To determine whether the declared distinctions between Borders and Barnes & Noble are relevant--or even real--Maria Alderink, a Minneapolis-based lawyer and fiction lover, recently went to both stores and made the same request: "Suggest an author similar to Margaret Atwood" (a popular fiction writer whose work includes The Handmaid’s Tale and The Robber Bride). Her experiences at the two stores were surprisingly dissimilar, exemplifying the way each shop really does use employees to differentiate itself from the competition.
At Borders, it took several minutes for the first person she asked to find the store’s "fiction expert," a wiry, heavily perfumed young woman in pigtails and a tight sundress. When she heard Alderink’s request, the woman lit up, going on and on about the density of Atwood’s work while taking her on a tour of several authors Alderink had never read or even heard of. She ended up buying a copy of Jeanette Winterson’s Written on the Body, then headed to Barnes & Noble.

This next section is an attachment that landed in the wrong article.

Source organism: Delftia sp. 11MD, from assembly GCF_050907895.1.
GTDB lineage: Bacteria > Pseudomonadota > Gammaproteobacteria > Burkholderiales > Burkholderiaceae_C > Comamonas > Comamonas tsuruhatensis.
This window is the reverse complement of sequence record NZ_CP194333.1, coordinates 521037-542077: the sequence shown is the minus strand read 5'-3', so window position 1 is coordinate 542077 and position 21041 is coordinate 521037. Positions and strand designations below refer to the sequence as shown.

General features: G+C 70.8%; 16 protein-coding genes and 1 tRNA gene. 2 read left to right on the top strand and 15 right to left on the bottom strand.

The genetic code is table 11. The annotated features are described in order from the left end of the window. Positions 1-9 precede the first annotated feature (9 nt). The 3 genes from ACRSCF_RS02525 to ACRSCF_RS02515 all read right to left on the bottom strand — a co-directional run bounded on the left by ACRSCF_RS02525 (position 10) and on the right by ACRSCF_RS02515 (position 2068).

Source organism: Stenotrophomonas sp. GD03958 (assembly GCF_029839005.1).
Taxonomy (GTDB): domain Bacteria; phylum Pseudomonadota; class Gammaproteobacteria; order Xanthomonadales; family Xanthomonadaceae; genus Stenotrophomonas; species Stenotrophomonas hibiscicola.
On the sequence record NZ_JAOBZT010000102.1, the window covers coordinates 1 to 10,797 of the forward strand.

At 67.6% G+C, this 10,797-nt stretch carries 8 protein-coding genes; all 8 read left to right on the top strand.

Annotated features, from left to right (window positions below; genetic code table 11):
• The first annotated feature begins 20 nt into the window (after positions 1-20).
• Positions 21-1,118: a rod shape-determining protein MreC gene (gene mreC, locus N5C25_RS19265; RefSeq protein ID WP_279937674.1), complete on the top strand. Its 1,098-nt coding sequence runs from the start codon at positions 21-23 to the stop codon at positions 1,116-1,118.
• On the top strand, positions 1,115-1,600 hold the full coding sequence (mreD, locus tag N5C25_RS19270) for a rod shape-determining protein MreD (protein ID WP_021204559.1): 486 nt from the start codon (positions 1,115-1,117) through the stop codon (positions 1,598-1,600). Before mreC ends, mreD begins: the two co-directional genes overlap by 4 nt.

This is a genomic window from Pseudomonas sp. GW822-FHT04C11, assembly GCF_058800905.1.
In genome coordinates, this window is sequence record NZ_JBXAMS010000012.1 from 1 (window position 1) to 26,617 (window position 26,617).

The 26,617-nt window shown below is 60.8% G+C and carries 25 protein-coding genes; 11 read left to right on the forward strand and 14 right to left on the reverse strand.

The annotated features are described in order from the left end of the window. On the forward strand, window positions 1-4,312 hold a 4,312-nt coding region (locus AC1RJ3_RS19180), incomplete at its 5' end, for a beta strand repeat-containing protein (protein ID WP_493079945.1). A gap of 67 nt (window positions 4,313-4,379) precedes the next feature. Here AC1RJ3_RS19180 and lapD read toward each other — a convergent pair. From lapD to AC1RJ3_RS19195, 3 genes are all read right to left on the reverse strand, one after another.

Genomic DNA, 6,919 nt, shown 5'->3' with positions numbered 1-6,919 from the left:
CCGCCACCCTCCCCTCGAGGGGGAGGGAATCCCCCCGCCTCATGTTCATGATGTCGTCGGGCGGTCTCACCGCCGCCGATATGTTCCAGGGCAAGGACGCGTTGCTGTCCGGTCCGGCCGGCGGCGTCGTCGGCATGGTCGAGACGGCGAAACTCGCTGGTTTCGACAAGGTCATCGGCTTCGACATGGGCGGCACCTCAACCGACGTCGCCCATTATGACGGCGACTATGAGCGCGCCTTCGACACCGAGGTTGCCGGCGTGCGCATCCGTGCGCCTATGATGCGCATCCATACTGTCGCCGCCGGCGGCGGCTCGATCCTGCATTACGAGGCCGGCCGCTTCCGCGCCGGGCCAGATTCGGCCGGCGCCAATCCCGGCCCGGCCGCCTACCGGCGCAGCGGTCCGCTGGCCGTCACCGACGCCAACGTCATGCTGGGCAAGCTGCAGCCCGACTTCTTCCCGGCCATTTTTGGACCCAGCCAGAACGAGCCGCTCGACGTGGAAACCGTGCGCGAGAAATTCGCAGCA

When she made the same request there, the first person she asked--a middle-aged woman in a neat polo shirt, navy slacks and matching cardigan--was immediately ready to help, and other salespeople quickly joined in the hunt, Alderink says.
They were eager to help her, but their suggestions were mostly best-sellers such as Barbara Kingsolver’s The Poisonwood Bible and Wally Lamb’s She’s Come Undone. "They were all great books, but I’d read most of them."
The variety of responses to the same request demonstrates how the stores adhere to their unique business visions through the inventory and the people who sell it. "I was surprised at how different the experiences were," Alderink says.